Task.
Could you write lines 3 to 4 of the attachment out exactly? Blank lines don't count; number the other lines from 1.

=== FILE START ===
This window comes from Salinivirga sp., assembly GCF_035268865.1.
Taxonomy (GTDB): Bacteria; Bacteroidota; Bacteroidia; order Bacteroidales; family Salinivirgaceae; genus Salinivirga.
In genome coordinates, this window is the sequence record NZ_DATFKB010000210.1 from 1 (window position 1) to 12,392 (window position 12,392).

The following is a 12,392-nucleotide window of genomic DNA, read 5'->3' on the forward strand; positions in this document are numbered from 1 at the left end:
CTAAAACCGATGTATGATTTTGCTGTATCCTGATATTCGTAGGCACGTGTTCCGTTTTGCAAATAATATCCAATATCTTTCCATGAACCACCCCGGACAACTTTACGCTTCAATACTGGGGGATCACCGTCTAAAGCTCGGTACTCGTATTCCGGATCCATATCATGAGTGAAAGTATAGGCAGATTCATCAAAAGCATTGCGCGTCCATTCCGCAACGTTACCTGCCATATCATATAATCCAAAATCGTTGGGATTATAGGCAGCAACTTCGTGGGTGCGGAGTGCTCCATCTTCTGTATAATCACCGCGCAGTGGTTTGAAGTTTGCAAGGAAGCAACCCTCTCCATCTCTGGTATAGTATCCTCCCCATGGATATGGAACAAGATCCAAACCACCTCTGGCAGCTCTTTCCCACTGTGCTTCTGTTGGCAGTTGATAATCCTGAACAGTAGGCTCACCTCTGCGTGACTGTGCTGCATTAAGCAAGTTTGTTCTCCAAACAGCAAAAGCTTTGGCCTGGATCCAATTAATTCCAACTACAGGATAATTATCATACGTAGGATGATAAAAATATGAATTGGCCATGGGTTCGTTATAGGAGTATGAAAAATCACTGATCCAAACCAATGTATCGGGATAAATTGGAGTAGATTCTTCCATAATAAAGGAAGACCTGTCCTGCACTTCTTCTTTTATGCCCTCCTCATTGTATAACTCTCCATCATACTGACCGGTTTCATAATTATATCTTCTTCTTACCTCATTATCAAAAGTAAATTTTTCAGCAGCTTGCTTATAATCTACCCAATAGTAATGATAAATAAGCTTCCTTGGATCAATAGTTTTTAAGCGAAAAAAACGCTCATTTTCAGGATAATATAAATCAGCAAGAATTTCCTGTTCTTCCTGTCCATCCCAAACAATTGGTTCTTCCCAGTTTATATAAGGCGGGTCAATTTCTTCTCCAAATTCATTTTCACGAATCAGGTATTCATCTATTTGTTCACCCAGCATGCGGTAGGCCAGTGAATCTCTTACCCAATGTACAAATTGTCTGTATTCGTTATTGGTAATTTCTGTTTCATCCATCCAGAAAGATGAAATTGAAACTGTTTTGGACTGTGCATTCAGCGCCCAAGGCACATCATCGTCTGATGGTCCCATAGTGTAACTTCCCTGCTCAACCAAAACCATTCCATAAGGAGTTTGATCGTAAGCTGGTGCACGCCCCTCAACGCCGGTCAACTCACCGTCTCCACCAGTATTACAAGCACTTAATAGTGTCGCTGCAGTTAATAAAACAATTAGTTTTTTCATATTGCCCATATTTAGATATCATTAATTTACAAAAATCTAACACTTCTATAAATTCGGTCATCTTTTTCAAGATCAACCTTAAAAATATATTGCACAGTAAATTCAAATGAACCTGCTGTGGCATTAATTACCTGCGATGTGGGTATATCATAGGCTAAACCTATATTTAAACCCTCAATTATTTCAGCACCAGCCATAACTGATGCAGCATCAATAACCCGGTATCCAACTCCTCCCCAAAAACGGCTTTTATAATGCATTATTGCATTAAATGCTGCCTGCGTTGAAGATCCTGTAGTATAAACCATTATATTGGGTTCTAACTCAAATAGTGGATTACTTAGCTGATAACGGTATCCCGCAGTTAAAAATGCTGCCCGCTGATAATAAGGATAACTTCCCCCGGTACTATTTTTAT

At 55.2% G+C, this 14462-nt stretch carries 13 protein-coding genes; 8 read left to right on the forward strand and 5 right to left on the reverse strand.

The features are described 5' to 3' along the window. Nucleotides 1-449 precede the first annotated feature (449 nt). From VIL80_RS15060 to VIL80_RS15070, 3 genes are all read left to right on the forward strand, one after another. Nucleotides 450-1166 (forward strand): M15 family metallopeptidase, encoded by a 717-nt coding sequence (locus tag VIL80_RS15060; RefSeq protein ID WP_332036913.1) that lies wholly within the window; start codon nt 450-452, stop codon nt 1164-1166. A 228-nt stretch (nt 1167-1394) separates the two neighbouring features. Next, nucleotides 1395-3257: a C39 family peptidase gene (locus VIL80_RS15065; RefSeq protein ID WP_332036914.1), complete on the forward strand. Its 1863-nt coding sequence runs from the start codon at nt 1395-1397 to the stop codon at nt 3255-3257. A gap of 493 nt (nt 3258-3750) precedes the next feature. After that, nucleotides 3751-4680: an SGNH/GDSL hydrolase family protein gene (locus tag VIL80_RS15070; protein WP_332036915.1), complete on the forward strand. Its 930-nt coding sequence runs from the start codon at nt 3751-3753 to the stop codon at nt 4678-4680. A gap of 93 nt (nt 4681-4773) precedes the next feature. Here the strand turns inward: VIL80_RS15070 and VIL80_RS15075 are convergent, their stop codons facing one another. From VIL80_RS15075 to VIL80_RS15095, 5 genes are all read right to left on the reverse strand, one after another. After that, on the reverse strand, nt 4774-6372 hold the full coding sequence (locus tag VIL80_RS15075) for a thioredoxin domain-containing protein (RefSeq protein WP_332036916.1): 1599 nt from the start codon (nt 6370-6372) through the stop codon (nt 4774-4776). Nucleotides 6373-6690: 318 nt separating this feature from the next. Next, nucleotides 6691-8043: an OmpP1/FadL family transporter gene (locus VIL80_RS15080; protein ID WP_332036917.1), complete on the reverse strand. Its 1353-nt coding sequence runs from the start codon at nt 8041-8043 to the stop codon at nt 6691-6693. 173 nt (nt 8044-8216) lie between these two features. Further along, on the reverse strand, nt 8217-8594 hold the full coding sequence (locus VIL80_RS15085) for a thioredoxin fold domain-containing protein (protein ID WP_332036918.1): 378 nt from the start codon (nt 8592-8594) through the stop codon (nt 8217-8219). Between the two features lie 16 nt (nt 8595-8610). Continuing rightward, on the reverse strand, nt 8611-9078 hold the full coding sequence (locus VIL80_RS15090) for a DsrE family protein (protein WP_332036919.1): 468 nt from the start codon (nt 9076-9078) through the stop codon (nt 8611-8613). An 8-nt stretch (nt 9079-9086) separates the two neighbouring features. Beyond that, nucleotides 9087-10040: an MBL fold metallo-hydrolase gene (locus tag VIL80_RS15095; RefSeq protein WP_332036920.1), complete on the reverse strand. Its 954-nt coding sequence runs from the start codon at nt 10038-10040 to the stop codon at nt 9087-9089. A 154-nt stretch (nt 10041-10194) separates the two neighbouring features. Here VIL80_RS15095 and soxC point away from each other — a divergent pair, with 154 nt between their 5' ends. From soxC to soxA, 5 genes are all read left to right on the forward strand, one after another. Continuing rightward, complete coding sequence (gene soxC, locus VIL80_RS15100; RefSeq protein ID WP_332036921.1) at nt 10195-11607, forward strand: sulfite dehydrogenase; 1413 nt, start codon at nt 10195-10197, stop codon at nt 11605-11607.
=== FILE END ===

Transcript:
In genome coordinates, this window is the sequence record NZ_DATFKB010000210.1 from 1 (window position 1) to 12,392 (window position 12,392).

The following is a 12,392-nucleotide window of genomic DNA, read 5'->3' on the forward strand; positions in this document are numbered from 1 at the left end: